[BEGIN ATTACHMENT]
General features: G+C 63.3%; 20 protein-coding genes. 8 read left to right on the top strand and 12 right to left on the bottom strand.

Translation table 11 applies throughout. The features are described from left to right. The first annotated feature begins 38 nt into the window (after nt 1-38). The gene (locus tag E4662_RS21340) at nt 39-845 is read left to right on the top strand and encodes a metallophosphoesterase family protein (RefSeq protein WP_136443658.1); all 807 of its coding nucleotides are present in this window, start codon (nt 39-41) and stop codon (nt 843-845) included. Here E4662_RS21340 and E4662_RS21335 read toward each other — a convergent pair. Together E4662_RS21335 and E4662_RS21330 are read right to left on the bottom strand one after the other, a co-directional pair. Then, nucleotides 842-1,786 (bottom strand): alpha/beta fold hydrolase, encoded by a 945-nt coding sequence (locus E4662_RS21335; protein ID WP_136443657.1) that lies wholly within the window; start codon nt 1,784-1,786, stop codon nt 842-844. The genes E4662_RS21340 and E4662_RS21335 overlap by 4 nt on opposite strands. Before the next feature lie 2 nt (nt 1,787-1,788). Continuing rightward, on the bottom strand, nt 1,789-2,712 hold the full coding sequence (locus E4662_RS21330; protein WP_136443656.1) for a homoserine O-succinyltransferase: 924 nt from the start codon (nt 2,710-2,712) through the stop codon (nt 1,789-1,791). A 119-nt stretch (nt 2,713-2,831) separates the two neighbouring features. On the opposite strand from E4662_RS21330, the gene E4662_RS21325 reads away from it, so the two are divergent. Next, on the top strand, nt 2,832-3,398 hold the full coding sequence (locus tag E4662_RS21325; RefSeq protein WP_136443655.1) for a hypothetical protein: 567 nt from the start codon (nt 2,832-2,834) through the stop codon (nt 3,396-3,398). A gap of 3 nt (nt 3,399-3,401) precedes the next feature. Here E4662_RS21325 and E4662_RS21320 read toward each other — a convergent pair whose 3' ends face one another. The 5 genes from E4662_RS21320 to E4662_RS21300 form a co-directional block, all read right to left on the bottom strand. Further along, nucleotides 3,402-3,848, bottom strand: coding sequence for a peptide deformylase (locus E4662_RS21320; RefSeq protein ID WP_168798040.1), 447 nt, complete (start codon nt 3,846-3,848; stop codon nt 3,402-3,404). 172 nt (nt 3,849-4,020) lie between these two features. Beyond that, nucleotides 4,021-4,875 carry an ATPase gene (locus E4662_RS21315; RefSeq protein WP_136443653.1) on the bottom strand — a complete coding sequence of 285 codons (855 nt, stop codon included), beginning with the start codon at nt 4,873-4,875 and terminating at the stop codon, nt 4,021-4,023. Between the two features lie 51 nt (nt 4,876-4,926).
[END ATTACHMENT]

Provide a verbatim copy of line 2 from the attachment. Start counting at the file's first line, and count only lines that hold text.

Translation table 11 applies throughout. The features are described from left to right. The first annotated feature begins 38 nt into the window (after nt 1-38). The gene (locus tag E4662_RS21340) at nt 39-845 is read left to right on the top strand and encodes a metallophosphoesterase family protein (RefSeq protein WP_136443658.1); all 807 of its coding nucleotides are present in this window, start codon (nt 39-41) and stop codon (nt 843-845) included. Here E4662_RS21340 and E4662_RS21335 read toward each other — a convergent pair. Together E4662_RS21335 and E4662_RS21330 are read right to left on the bottom strand one after the other, a co-directional pair. Then, nucleotides 842-1,786 (bottom strand): alpha/beta fold hydrolase, encoded by a 945-nt coding sequence (locus E4662_RS21335; protein ID WP_136443657.1) that lies wholly within the window; start codon nt 1,784-1,786, stop codon nt 842-844. The genes E4662_RS21340 and E4662_RS21335 overlap by 4 nt on opposite strands. Before the next feature lie 2 nt (nt 1,787-1,788). Continuing rightward, on the bottom strand, nt 1,789-2,712 hold the full coding sequence (locus E4662_RS21330; protein WP_136443656.1) for a homoserine O-succinyltransferase: 924 nt from the start codon (nt 2,710-2,712) through the stop codon (nt 1,789-1,791). A 119-nt stretch (nt 2,713-2,831) separates the two neighbouring features. On the opposite strand from E4662_RS21330, the gene E4662_RS21325 reads away from it, so the two are divergent. Next, on the top strand, nt 2,832-3,398 hold the full coding sequence (locus tag E4662_RS21325; RefSeq protein WP_136443655.1) for a hypothetical protein: 567 nt from the start codon (nt 2,832-2,834) through the stop codon (nt 3,396-3,398). A gap of 3 nt (nt 3,399-3,401) precedes the next feature. Here E4662_RS21325 and E4662_RS21320 read toward each other — a convergent pair whose 3' ends face one another. The 5 genes from E4662_RS21320 to E4662_RS21300 form a co-directional block, all read right to left on the bottom strand. Further along, nucleotides 3,402-3,848, bottom strand: coding sequence for a peptide deformylase (locus E4662_RS21320; RefSeq protein ID WP_168798040.1), 447 nt, complete (start codon nt 3,846-3,848; stop codon nt 3,402-3,404). 172 nt (nt 3,849-4,020) lie between these two features. Beyond that, nucleotides 4,021-4,875 carry an ATPase gene (locus E4662_RS21315; RefSeq protein WP_136443653.1) on the bottom strand — a complete coding sequence of 285 codons (855 nt, stop codon included), beginning with the start codon at nt 4,873-4,875 and terminating at the stop codon, nt 4,021-4,023. Between the two features lie 51 nt (nt 4,876-4,926).